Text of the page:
Oct 24, 2019

Digital Multimeterstwo examples of common digital multimeters

Big or small, sail or power, gas or diesel, most of the boats that are encountered today have an electrical system onboard. Some are as simple as a pull cord turning over an outboard motor, others are a complex DC/AC panel aboard a cruising yacht. Whatever the case, if there are every any issues with onboard electrical gear, a multimeter is an essential tool to keep aboard. More important than keeping it aboard, is the understanding and the ability to use it effectively.

Understanding your boat’s electrical system (even in theory), and basic use of a multimeter can allow you to:

• Troubleshoot and repair problems when away from shore
• Diagnose problems without having to call in a repair tech
• Take on preventative maintenance tasks more confidently

First – a bit about electrical circuits. For the purpose of this article, we’ll look at DC circuits alone – They’re simpler, and found aboard more commonly.

A DC circuit can be likened to a garden hose running to a sprinkler. The tap allows water to flow through the hose, ending at the sprinkler, where the water is forced through. The Tap is your boat’s battery. The water is electrical current. The hose is the boat’s wiring, and the sprinkler is a ‘resistance’ (this could be a light fixture, a starter motor or a GPS unit: in short, the resistance is whatever the electricity is powering.)

The battery provides the force (voltage) that pushes electricity (current/amperage) through a resistance. In a simple DC circuit, the voltage will remain the same wherever it is measured. The current/amperage will vary depending upon the resistance (an appliance with low resistance – like a light bulb – will require less current that an appliance with a high resistance – like a starter motor.)

Multimeter Selector Switchhe selector switch of a multimeter showing the options to measure: voltage, ohms, hertz, degrees and amps

A modern digital multimeter is designed to measure each of these. It can measure voltage (in volts) current flow (in amps) and resistance (in ohms.)

Here are a few practical ways that this can be applied aboard your boat.

1) An incandescent light fixture doesn’t turn on.

First – test the boat’s battery voltage to ensure that power is available. The multimeter’s red lead should be placed on the positive terminal, and the black lead placed on the negative terminal. The DC voltage reading should be selected. The battery should read somewhere between 12 and 14 volts.

Next – confirm that battery switches, breakers and/or fuses allow current to flow to the light fixture. Assuming that there’s no obvious barrier, test the voltage at the light bulb (you’ve already tested voltage at the source – the same voltage should be seen at the appliance). Place the red multimeter lead where the base of the bulb sits in the fixture. Place the black lead on the casing that holds the bulb. The reading should be the same as battery voltage. If there is no voltage seen, it means that there is a break in the circuit somewhere and power is not arriving at the light fixture.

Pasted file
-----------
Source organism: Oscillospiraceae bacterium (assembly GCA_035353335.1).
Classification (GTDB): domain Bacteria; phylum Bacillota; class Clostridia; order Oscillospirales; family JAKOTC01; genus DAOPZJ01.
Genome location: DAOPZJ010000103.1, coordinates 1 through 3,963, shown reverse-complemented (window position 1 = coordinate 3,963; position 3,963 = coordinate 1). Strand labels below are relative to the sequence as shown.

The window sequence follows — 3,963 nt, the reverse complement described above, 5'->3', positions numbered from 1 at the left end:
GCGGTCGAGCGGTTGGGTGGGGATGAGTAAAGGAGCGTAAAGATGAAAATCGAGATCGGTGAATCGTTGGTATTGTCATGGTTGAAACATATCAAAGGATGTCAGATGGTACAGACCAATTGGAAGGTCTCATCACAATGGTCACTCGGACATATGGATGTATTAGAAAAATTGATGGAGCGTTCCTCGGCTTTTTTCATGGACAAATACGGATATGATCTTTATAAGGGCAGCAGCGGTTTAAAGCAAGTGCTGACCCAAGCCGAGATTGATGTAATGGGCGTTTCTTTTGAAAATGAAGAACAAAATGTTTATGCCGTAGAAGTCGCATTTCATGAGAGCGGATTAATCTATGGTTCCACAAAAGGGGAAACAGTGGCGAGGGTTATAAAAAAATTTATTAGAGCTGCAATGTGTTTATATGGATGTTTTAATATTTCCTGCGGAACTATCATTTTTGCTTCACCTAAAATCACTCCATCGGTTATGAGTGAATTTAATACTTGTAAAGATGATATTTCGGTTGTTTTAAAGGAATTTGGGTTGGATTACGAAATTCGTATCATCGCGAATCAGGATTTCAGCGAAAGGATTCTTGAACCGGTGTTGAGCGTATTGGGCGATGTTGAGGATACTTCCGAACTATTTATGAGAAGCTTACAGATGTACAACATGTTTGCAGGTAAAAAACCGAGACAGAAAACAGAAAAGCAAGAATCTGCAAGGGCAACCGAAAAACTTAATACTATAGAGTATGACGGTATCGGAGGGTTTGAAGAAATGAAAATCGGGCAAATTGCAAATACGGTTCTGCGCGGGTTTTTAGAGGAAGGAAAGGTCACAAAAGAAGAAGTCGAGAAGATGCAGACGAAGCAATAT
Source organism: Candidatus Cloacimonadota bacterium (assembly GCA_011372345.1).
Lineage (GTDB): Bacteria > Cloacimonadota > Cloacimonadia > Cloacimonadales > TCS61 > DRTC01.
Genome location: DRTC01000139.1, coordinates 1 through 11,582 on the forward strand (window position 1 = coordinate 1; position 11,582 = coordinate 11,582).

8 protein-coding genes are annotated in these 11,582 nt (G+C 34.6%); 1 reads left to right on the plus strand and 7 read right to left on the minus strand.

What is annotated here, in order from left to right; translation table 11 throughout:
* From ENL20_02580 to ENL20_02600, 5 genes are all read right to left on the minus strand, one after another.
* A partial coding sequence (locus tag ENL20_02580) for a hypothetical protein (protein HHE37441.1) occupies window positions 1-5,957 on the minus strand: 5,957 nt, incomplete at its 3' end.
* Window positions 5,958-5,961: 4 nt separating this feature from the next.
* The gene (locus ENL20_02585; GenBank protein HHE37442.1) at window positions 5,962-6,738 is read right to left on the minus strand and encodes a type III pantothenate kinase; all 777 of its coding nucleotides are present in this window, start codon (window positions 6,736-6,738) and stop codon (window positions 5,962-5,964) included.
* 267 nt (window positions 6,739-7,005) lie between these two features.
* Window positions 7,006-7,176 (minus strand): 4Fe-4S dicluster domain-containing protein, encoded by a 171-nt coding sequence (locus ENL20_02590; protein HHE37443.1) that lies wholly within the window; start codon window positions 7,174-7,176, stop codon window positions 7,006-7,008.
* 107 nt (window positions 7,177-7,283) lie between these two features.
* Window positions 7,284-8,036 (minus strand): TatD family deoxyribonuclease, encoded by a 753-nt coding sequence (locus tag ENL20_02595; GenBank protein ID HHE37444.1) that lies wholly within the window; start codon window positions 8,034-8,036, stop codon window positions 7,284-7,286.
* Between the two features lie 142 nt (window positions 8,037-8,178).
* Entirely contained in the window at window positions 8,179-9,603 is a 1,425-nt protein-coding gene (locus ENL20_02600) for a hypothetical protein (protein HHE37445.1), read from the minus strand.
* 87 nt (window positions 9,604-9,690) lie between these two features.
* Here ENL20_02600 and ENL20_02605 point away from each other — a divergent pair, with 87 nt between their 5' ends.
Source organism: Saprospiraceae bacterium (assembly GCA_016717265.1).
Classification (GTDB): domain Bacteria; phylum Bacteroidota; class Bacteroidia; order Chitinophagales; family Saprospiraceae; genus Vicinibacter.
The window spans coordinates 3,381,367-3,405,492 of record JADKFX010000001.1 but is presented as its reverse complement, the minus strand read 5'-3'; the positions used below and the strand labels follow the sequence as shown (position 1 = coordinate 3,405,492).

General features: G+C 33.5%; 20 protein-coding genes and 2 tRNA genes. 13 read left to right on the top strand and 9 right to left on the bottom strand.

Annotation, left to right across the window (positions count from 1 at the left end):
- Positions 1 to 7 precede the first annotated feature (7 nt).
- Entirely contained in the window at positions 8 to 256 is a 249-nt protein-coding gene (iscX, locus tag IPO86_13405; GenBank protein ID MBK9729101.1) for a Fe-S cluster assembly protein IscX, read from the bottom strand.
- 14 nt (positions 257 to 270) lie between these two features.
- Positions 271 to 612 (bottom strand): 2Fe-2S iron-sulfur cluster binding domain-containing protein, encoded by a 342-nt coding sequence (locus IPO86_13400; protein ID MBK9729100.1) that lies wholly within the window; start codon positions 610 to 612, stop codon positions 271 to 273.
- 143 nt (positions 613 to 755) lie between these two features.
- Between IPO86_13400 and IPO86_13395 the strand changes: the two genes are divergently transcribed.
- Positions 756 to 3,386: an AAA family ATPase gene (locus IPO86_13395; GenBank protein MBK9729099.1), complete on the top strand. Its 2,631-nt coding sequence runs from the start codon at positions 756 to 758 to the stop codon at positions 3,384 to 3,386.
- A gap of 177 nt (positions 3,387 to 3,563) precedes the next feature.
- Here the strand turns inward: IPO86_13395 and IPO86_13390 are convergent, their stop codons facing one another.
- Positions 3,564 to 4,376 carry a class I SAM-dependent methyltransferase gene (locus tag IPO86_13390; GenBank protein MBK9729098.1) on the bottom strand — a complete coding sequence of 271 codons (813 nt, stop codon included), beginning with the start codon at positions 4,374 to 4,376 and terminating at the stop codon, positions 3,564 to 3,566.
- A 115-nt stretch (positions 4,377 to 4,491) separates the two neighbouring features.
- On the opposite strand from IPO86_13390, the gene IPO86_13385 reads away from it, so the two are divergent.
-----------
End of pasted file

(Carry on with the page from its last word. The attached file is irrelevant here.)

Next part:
If battery voltage is present and light still doesn’t work, test the bulb using the ohms setting on the multimeter. The bulb itself is creating a resistance in the circuit and this can be measured. Place the red lead on the base of the light bulb, and the black lead on the metal side that sits in the casing. There should be an ohms reading showing on your multimeter. If the meter shows OL (Over Limit) this means that there is a break within the bulb and it won’t provide a resistance. Replace the bulb and the light should work!

Measuring Battery Voltagemeasuring battery voltage

2) The bilge pump stopped working

First – as before, test the boat’s battery voltage to ensure that power is available. The battery should read somewhere between 12 and 14 volts.

Next – test at the negative and positive wires at the bilge pump to see if voltage is present. This may mean probing inside the wires outer sheathing, or may mean cutting the wiring (meaning that you’ll need to add a butt connector once testing is done) to allow you to test. Test the for voltage by placing the red lead on the positive wire (brown), and the black lead on the negative wire (black). You should read battery voltage. If no voltage is shown, check the wiring, fuses and breakers between the battery and the bilge pump. If voltage is seen, but the pump doesn’t operate, check for a blockage in the pump, or evidence of overheating/melting. Repair/replace as necessary.

3) You can’t tell if your battery charger or alternator is working.

First – test the battery at rest using the DC Voltage setting on your multimeter. A charged and healthy battery will read 12.6V. Record that reading and turn the boat’s battery charger on. Ensure that it engages and is operating correctly. Test the battery again using the multimeter’s voltage setting. It should read 13-14V.

The same can be done with the engine’s alternator: Test the battery at rest, as in the first example. Turn the boat’s engine on and test the battery’s voltage again – the battery should read 13-14.5V with the engine running.

These are just some simple examples; there are a myriad of uses for a multimeter aboard – from trailer wiring to ignition and starting issues. In addition, there are many resources, articles and videos available online to learn more.

Andrew McDonaldAndrew McDonald is the owner of Lakeside Marine Services – a boat repair/maintenance firm based in Toronto. Andrew has worked in the marine industry for 12 years and is a graduate of the Georgian College ‘Mechanical Techniques - Marine Engine Mechanic’ program.

Questions or comments for Andrew? Email him directly via: This email address is being protected from spambots. You need JavaScript enabled to view it.